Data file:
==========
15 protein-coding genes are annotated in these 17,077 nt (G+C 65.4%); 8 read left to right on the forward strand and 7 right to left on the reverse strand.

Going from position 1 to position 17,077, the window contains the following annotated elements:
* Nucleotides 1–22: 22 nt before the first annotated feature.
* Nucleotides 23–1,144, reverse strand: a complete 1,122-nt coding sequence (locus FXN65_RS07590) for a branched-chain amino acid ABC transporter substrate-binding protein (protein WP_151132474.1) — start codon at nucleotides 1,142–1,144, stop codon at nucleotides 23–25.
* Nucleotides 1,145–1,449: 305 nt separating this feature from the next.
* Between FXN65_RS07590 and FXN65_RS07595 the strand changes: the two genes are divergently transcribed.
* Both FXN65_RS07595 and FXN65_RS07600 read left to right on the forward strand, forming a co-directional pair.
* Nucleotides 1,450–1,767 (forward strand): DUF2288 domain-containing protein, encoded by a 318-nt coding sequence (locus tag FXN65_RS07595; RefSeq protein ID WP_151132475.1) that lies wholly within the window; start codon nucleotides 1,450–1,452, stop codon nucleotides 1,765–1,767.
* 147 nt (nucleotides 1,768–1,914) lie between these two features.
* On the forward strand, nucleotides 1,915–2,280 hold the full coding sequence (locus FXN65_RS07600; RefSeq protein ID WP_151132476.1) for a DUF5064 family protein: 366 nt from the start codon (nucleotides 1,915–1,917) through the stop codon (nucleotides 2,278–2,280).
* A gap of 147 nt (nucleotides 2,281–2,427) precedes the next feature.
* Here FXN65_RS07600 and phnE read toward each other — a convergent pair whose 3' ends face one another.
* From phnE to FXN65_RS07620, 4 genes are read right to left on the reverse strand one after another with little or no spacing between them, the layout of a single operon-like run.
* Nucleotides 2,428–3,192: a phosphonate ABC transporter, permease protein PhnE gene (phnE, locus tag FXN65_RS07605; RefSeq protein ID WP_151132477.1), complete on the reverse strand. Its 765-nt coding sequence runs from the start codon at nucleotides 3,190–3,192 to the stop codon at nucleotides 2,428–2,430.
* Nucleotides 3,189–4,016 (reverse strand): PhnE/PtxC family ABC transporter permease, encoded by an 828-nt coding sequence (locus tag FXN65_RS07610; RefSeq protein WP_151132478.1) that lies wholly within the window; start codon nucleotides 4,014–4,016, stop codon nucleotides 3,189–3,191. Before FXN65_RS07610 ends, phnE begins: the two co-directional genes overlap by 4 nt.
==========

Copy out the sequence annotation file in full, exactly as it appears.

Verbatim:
15 protein-coding genes are annotated in these 17,077 nt (G+C 65.4%); 8 read left to right on the forward strand and 7 right to left on the reverse strand.

Going from position 1 to position 17,077, the window contains the following annotated elements:
* Nucleotides 1–22: 22 nt before the first annotated feature.
* Nucleotides 23–1,144, reverse strand: a complete 1,122-nt coding sequence (locus FXN65_RS07590) for a branched-chain amino acid ABC transporter substrate-binding protein (protein WP_151132474.1) — start codon at nucleotides 1,142–1,144, stop codon at nucleotides 23–25.
* Nucleotides 1,145–1,449: 305 nt separating this feature from the next.
* Between FXN65_RS07590 and FXN65_RS07595 the strand changes: the two genes are divergently transcribed.
* Both FXN65_RS07595 and FXN65_RS07600 read left to right on the forward strand, forming a co-directional pair.
* Nucleotides 1,450–1,767 (forward strand): DUF2288 domain-containing protein, encoded by a 318-nt coding sequence (locus tag FXN65_RS07595; RefSeq protein ID WP_151132475.1) that lies wholly within the window; start codon nucleotides 1,450–1,452, stop codon nucleotides 1,765–1,767.
* 147 nt (nucleotides 1,768–1,914) lie between these two features.
* On the forward strand, nucleotides 1,915–2,280 hold the full coding sequence (locus FXN65_RS07600; RefSeq protein ID WP_151132476.1) for a DUF5064 family protein: 366 nt from the start codon (nucleotides 1,915–1,917) through the stop codon (nucleotides 2,278–2,280).
* A gap of 147 nt (nucleotides 2,281–2,427) precedes the next feature.
* Here FXN65_RS07600 and phnE read toward each other — a convergent pair whose 3' ends face one another.
* From phnE to FXN65_RS07620, 4 genes are read right to left on the reverse strand one after another with little or no spacing between them, the layout of a single operon-like run.
* Nucleotides 2,428–3,192: a phosphonate ABC transporter, permease protein PhnE gene (phnE, locus tag FXN65_RS07605; RefSeq protein ID WP_151132477.1), complete on the reverse strand. Its 765-nt coding sequence runs from the start codon at nucleotides 3,190–3,192 to the stop codon at nucleotides 2,428–2,430.
* Nucleotides 3,189–4,016 (reverse strand): PhnE/PtxC family ABC transporter permease, encoded by an 828-nt coding sequence (locus tag FXN65_RS07610; RefSeq protein WP_151132478.1) that lies wholly within the window; start codon nucleotides 4,014–4,016, stop codon nucleotides 3,189–3,191. Before FXN65_RS07610 ends, phnE begins: the two co-directional genes overlap by 4 nt.